Gallery NAGA Exhibit For North Bennet Street School

Studio Furniture Benefit Celebrating 125 Years

By: - Mar 13, 2010

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How appropriate it is that the Gallery NAGA, among other things the premiere studio furniture venue in America, is hosting a benefit exhibition for the North Bennet Street School. This exhibit is celebrating the 125th anniversary of the school's founding in the North End of Boston. Gallery NAGA is showcasing pieces by 28 studio furniture makers. Generously, the Gallery and artists are donating 50% to the school from sales of the works.

The North Bennet Street School has been training people for employment in fine craftsmanship since 1885. The school pioneered the concept of intensive instruction in a classroom/shop setting for the sole purpose of learning a trade. All courses prepare graduates for work in fields that require craftsmanship. Craftsmanship is defined as "the skillful use of hand tools or power equipment; informed choice of appropriate materials; Knowledge and creative problem-solving grounded in awareness of the best solutions of the craft over many years; and a commitment to the highest quality of work."

Over the past century and a quarter, the North Bennet Street School has had a reputation for distinguished excellence. It is thoughtfully considered more than just a school where students learn the comprehensive elements of their chosen fields, but one of the now few places that sustains tradition in craftsmanship. Begun as a trade school for immigrants and their children, today students come from all over the world to enroll in programs on cabinet and furniture making, jewelry making and repair, bookbinding, preservation carpentry, violin making and repair, locksmithing and piano technology. Though somewhat diverse, all the disciplines taught are tied together by the school's mission to have students learn the skills and methods that produce work of the highest standards possible.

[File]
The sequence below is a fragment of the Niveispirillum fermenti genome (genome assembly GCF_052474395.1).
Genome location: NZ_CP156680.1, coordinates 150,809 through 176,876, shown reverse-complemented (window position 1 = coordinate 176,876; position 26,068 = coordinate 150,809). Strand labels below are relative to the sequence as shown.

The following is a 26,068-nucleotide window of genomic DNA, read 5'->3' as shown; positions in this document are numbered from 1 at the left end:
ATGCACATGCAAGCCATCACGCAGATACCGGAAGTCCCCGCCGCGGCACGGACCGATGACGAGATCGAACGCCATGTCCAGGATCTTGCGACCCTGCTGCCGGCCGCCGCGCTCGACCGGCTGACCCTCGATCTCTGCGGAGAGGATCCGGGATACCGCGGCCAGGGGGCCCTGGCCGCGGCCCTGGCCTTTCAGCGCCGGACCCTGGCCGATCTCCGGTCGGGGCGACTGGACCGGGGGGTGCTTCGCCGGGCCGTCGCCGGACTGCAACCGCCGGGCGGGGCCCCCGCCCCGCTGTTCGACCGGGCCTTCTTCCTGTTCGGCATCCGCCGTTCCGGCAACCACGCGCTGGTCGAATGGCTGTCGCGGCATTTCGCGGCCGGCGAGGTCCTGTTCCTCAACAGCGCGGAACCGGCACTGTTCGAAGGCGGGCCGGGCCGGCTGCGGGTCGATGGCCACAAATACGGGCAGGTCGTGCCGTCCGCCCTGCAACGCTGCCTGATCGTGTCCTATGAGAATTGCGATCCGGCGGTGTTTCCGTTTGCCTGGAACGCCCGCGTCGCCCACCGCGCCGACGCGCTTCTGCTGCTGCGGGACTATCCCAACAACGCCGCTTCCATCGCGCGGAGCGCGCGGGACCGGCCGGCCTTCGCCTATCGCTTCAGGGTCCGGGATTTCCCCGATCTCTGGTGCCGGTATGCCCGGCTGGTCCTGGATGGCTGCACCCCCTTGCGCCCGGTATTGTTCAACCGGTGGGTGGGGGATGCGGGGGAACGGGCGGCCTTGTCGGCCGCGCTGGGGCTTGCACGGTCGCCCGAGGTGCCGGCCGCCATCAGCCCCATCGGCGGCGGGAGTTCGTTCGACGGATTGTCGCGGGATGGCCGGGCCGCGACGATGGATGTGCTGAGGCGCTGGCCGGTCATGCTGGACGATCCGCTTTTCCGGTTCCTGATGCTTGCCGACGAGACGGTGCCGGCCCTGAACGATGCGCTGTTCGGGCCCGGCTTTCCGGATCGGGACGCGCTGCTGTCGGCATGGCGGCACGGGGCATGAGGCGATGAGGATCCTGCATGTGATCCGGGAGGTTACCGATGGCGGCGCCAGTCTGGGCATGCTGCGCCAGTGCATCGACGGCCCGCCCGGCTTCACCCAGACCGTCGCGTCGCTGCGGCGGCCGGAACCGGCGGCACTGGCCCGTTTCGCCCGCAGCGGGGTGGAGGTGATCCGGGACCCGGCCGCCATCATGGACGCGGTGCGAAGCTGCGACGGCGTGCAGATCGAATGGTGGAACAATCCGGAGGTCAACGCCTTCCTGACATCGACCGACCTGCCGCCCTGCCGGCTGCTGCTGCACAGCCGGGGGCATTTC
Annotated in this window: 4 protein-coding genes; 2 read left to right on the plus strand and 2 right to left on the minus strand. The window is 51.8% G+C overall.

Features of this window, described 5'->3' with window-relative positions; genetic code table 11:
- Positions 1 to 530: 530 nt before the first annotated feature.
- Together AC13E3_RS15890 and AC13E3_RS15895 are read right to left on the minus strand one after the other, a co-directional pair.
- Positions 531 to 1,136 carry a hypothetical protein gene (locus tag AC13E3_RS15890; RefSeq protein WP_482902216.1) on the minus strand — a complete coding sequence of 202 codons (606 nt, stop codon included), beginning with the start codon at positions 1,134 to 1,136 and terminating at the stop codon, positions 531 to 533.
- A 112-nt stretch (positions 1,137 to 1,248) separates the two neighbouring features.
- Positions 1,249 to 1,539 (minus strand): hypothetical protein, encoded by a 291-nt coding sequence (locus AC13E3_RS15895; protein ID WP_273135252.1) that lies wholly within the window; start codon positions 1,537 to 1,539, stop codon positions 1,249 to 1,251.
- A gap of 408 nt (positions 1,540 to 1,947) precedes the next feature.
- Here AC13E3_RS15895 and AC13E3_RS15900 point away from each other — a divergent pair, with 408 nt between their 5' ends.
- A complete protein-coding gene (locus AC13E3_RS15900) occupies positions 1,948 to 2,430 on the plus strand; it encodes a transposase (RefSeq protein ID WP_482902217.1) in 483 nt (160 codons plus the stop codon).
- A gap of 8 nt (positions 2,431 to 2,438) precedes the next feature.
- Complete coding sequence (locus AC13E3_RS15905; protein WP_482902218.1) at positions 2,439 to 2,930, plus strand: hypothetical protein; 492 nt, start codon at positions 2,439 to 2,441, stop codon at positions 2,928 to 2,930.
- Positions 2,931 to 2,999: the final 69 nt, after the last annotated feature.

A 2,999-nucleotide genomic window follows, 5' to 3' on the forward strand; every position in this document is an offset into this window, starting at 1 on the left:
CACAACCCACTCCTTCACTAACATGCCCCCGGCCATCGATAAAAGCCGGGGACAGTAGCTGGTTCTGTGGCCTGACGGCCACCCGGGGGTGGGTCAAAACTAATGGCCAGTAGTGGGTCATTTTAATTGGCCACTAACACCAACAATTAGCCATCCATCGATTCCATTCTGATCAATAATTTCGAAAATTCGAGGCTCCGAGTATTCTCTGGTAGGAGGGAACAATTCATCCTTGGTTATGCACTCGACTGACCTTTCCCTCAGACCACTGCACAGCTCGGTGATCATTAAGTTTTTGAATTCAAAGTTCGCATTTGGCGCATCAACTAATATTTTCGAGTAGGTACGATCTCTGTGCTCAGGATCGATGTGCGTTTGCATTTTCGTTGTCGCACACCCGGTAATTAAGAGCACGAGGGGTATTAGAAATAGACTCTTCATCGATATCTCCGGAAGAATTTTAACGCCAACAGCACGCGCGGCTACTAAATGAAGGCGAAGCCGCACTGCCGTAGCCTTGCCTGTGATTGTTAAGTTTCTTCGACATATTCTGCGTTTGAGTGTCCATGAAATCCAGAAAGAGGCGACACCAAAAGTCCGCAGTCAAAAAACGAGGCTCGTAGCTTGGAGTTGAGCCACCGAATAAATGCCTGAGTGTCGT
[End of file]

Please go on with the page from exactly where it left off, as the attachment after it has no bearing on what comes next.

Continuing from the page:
In the latter part of the 19th Century, Boston had three training schools for three different segments of the population, actually three different social classes. The North Bennet Street School was founded to train the increasing influx of generally poor European immigrants. The Massachusetts Normal Art School was founded in 1873 for the training of the general (middle class) population in skills in the arts and design. This school later became the Massachusetts College of Art and Design. The third school was at the Boston Museum of Fine Arts, the Museum School. Founded in 1876, it was to train members of the upper classes. The Brahmin architectural brothers Charles Sumner Greene and Henry Mather Greene (Greene & Greene) took classes there while studying at M.I.T. Today, things are much more democratic at all of the institutions.

A few of the most prominent furniture makers exhibiting in the Gallery NAGA show are Gary Knox Bennett, Judy Kensley McKee, Jere Osgood and Rosanne Somerson. These individuals are mature practitioners with wide and distinguished reputations. Somerson heads the furniture program at the Rhode Island School of Design. Her piece included in the show, Small Table, plays the two joined leaf-shaped top surfaces against each other, one is warm oak and the other is a cool limestone. Like many of the other and varied pieces exhibited, this table is small, even petite.

Also included are younger artist/designers who are even new to followers of the studio furniture field. One, Ben Fleis of Ithaca, New York is represented by Scotch and a Cigar-Drinks Cabinet. This piece has a pear and sycamore interior to house fine cigars and and an excellent single malt scotch. Another newcomer is Niswonger of Worthington, Massachusetts. His elegant piece is Green Cabinet. Its top and side panels are pale green cast urethane sculpted with deep, wave-shaped contours. There piece expresses a translucency that is jewel-like, solid but somehow almost liquid.